Ice dancers Meryl Davis and Charlie White of the United States took a commanding lead over the reigning Olympic champions Tessa Virtue and Scott Moir of Canada after Sunday’s short dance.
The Americans were awarded 78.89 points for their performance – a new world record. But more importantly, it gives them a nearly insurmountable 2.5-point lead over the field ahead of Monday's free dance.
But least one skater has voiced his dissent over their score. And he’s the ultimate authority in the sport.
Petri Kokko, a two-time world medalist and Olympian with his partner Susanna Rahkamo, believes Virtue and Moir should’ve been the leaders after the short dance – which incorporated the Finnstep – a dance Kokko himself created.
Virtue and Moir scored 76.33 for their short dance, over 2.5 points behind their rivals.
Here's where it gets a bit technical, so bear with us.
Part of the Virtue/Moir Finnstep was awarded a level 3 out of 4 difficulty by the event’s technical specialist Ayako Higashino. Davis and White were awarded the full – and higher scoring – level 4.
It’s not the first time Virtue and Moir got a level 3 for their Finnstep. They were awarded that level at Skate Canada, an event held earlier in the season in their home country. They got the same level at Trophee Bompard, an event in France.
The Canadians were also underscored in the program components – or artistic – mark. Two-time men’s Olympic medalist turned analyst Elvis Stojko felt Virtue and Moir should’ve beaten Davis and White in the performance and interpretation marks. Kokko agreed, tweeting that Davis and White lacked “timing, crispness, and character.”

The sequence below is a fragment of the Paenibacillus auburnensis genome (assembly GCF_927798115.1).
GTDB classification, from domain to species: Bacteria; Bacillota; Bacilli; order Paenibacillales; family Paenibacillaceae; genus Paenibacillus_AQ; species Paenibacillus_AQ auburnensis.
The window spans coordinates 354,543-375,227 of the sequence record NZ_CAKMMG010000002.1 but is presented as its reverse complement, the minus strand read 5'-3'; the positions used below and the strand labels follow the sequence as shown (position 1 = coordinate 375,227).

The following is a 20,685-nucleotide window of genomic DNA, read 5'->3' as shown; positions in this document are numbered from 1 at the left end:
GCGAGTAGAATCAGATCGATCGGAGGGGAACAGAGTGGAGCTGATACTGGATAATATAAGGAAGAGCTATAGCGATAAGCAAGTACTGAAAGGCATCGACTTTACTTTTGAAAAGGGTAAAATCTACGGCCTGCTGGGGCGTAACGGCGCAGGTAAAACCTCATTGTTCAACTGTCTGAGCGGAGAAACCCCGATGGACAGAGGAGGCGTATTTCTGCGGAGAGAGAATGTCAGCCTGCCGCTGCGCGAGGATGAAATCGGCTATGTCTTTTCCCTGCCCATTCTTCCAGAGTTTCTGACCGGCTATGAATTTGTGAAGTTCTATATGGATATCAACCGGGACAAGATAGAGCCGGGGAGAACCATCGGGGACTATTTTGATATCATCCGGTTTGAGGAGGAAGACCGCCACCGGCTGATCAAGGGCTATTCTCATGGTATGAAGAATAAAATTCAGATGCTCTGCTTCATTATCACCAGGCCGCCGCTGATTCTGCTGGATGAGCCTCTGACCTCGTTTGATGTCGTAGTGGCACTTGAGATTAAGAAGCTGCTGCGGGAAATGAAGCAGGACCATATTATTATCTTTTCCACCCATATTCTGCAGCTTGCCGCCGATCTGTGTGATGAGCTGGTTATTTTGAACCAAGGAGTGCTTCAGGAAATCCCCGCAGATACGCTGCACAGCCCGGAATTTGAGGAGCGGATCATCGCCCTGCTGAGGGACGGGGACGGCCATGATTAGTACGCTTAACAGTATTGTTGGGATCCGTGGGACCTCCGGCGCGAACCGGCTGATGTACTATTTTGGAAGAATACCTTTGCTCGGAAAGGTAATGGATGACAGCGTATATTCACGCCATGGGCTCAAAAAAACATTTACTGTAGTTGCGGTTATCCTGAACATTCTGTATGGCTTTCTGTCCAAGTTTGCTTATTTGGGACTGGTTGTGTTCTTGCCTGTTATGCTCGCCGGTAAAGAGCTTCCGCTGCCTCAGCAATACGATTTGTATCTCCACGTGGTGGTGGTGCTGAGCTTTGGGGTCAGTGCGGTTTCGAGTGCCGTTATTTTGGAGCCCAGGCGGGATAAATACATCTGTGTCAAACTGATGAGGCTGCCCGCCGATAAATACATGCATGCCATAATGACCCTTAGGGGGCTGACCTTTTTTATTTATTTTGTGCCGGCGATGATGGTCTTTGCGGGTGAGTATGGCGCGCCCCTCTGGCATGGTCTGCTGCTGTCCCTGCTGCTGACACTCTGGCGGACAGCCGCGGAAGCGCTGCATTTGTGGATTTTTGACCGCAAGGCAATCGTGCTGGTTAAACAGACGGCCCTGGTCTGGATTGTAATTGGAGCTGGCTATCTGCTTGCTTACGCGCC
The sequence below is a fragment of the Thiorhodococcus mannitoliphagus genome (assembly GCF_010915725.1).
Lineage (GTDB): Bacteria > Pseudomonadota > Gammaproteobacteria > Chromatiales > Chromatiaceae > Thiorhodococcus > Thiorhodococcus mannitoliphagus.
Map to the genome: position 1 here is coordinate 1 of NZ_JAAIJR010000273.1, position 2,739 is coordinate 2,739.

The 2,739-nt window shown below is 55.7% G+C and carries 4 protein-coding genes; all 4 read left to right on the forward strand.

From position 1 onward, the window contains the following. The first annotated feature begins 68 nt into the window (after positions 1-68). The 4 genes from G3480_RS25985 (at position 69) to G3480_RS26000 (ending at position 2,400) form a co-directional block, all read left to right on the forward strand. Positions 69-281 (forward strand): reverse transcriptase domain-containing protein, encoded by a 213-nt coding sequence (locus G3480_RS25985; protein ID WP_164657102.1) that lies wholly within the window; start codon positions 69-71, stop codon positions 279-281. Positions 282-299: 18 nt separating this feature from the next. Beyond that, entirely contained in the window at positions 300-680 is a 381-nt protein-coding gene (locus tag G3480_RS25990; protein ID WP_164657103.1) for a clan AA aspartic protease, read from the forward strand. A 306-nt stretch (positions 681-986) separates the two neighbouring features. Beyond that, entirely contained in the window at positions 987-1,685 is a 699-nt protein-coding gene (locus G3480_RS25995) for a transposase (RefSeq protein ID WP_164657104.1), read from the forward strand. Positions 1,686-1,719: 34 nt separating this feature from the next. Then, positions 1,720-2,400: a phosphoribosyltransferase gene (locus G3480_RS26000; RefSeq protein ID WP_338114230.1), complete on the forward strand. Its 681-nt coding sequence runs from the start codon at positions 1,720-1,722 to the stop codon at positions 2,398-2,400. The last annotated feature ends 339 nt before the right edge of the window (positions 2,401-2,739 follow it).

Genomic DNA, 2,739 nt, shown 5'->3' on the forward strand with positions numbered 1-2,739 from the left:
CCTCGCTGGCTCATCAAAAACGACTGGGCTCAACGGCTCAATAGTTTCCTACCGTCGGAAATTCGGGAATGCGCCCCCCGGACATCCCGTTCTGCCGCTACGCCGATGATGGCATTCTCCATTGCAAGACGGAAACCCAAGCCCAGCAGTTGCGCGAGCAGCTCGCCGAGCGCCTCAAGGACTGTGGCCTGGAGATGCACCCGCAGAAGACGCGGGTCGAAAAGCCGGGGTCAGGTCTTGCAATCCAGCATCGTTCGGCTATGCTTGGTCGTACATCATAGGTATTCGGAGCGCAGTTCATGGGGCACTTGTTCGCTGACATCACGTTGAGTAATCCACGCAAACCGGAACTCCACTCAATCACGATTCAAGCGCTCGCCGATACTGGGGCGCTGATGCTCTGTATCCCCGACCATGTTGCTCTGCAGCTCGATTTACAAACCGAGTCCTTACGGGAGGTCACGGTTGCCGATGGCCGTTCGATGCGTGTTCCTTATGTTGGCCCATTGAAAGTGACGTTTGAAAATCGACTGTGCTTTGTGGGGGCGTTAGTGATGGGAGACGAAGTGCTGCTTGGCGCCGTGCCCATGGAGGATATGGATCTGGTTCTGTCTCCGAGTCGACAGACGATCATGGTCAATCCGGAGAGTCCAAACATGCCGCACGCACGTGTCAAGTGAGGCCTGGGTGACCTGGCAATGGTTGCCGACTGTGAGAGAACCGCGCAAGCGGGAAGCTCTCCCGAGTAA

“I think there’s too much of a spread in the points, and not only are [Virtue and Moir] second, but they are too far behind,” Stojko explained.
In singles, the 2.5 point difference wouldn’t be an issue. In ice dance, it’s a nearly insurmountable lead. In their last head-to-head meeting, Davis and White led Virtue and Moir by just 0.04 points.
[Video: Compare the two Finnsteps]
Whether or not Virtue and Moir can rally and repeat as Olympic champions will be determined in today’s free dance. You can watch the live stream here and join our live chat beginning at 10am ET/7am PT. The top skaters will skate around 12:30pm ET/9:30am PT.
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